b) It is right to assume that there is no flux through the green area which is between R900 and the CH1 wires, if CH1 is connected to R900 instead of A and D. So the scope really measures R900 voltage.

But c) it is wrong to assume that there is no flux between R100 and the CH1 wires, CH1 being connected either to A/D or to R100. Between R100 and the CH1 wires, there is all the flux crossing the disk, which is also the surface of the measurement circuit. So CH1 measures R100 voltage minus 1v which is induced in the measurement circuit. Of course we retrieve the same result 0.9v or -0.9v depending on the sign convention, but it is easier to consider case b) to get the solution.

In other words, we can consider either that CH1 measures directly the voltage at R900 because there is no flux crossing the area between R900 and the scope wires, or that it measures R100 but with a correction, because we must take account of the induced emf in the circuit measurement which in this view, is now enclosing all the flux.

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poynt99

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It's not as complicated as it may seem...

« Reply #553 on: 2012-04-21, 22:25:55 »
Induced emf from a pulsed DC is not a pulsed DC. The dc component is lost because only the time variation of the flux generates emf. For instance, a 1µs pulse from 0 to 10v, or from -5v to 5v or from -1000v to -990v and so on will induce exactly the same emf pulse. Only the signal transitions have an effect. It doesn't mean that the induced signal will have positive and negative alternance of equal amplitude (it's true only if the pulse has the same rise and fall time), but that the time integral of the induced pulse will give zero (the sum of the products time duration x voltage =0) although the time integral of the source signal is not null.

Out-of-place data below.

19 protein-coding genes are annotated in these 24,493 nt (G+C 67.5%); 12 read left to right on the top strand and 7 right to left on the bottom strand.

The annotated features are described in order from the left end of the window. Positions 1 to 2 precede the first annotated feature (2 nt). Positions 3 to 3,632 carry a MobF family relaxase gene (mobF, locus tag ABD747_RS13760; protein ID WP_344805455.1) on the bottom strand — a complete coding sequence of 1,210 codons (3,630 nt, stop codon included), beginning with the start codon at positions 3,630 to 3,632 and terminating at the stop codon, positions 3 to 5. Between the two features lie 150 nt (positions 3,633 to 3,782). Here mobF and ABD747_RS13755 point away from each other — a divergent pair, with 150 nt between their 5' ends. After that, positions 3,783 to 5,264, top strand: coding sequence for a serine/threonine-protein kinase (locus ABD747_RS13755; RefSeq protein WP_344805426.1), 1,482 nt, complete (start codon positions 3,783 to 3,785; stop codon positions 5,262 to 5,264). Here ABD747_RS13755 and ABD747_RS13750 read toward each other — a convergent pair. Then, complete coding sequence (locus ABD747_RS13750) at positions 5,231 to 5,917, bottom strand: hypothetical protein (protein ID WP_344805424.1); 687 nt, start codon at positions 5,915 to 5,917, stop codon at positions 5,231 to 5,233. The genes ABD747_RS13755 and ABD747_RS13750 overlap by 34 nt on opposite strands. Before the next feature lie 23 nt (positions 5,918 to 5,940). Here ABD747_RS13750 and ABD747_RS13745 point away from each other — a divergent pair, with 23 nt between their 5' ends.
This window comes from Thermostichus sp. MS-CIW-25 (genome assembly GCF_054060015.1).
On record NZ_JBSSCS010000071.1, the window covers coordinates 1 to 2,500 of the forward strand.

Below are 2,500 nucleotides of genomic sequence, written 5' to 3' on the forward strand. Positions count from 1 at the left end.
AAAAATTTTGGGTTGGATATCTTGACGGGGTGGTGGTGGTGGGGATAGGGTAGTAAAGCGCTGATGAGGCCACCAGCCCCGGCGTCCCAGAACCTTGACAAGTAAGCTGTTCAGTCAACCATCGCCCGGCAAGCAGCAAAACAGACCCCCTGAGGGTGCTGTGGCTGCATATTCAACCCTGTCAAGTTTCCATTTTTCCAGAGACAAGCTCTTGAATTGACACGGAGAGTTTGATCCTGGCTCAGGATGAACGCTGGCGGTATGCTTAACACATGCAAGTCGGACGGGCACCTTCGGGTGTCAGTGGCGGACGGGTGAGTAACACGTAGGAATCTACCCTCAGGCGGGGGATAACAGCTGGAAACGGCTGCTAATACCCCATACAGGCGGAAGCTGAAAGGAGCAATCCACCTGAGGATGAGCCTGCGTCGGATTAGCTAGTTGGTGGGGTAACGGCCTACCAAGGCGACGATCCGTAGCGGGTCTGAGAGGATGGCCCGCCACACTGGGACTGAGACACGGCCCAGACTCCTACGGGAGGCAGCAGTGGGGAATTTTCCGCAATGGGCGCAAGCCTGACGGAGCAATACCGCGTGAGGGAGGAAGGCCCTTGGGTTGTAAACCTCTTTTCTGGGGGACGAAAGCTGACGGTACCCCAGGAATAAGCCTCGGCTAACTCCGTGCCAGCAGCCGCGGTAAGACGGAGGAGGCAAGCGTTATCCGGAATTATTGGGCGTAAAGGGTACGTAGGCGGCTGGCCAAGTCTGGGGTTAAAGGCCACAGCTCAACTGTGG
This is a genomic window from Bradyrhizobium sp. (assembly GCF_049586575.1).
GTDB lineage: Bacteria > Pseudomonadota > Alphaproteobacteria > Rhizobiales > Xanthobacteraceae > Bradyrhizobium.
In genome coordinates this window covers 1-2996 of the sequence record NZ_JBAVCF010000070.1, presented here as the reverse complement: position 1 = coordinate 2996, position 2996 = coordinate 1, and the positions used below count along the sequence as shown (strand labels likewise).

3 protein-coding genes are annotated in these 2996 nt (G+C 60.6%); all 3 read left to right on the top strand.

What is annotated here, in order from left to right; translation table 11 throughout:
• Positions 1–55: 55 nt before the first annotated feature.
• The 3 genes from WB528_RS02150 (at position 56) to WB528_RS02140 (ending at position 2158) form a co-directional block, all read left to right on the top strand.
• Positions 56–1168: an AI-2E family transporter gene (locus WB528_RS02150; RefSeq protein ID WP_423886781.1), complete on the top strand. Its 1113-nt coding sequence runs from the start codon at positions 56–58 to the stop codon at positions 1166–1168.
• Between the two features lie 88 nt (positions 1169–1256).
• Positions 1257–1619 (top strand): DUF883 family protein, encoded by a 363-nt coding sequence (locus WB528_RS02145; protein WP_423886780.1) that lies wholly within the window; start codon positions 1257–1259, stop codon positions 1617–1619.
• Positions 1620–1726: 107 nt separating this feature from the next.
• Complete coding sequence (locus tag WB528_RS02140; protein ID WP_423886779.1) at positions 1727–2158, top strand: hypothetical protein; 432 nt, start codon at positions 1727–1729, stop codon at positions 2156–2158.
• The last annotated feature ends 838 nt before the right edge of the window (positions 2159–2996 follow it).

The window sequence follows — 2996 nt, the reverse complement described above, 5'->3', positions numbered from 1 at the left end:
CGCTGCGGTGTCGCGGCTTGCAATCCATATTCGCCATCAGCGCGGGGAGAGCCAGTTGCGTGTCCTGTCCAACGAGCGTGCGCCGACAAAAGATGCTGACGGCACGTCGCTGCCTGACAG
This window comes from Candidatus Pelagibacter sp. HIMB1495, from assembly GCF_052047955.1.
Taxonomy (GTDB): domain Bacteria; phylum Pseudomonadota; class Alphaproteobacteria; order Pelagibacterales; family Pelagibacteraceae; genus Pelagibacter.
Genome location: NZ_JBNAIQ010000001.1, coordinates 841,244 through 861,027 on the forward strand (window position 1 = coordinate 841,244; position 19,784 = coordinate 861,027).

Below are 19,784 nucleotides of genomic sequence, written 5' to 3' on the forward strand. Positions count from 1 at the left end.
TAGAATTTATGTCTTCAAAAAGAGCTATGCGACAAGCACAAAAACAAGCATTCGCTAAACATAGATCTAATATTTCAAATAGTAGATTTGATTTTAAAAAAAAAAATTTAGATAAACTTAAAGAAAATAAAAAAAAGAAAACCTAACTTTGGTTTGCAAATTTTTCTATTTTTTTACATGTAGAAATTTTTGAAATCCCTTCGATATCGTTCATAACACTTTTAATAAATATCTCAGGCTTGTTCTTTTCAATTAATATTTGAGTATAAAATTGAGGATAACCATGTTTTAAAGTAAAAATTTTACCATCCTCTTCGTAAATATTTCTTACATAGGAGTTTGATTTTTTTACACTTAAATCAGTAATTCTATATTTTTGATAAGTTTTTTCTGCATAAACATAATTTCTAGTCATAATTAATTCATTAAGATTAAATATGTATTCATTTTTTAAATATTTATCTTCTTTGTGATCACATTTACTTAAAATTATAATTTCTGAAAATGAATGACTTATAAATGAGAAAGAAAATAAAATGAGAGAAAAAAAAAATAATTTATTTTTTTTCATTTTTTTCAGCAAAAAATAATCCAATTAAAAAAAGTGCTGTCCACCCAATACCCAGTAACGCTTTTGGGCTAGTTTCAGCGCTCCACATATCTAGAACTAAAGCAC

You're splitting hairs here Ex. Reference the Lewin experiment, a DC source is used to pulse the coil. Consequently, there is a corresponding unipolar response on the loop (polarity dependent on meter connection). i.e. the current does not change direction, it rises, then falls back to zero.

Quote
I'm not sure to understand what you mean.

a) It is right to assume that there is no flux through the blue area which is between R100 and the CH2 wires, even if CH2 is connected to R100 instead of A and D. So the scope really measures R100 voltage.
b) It is right to assume that there is no flux through the green area which is between R900 and the CH1 wires, if CH1 is connected to R900 instead of A and D. So the scope really measures R900 voltage.

But c) it is wrong to assume that there is no flux between R100 and the CH1 wires, CH1 being connected either to A/D or to R100. Between R100 and the CH1 wires, there is all the flux crossing the disk, which is also the surface of the measurement circuit. So CH1 measures R100 voltage minus 1v which is induced in the measurement circuit. Of course we retrieve the same result 0.9v or -0.9v depending on the sign convention, but it is easier to consider case b) to get the solution.

In other words, we can consider either that CH1 measures directly the voltage at R900 because there is no flux crossing the area between R900 and the scope wires, or that it measures R100 but with a correction, because we must take account of the induced emf in the circuit measurement which in this view, is now enclosing all the flux.
Interesting approach. It happens to work, but it is not the correct way to analyze this in-plane scenario.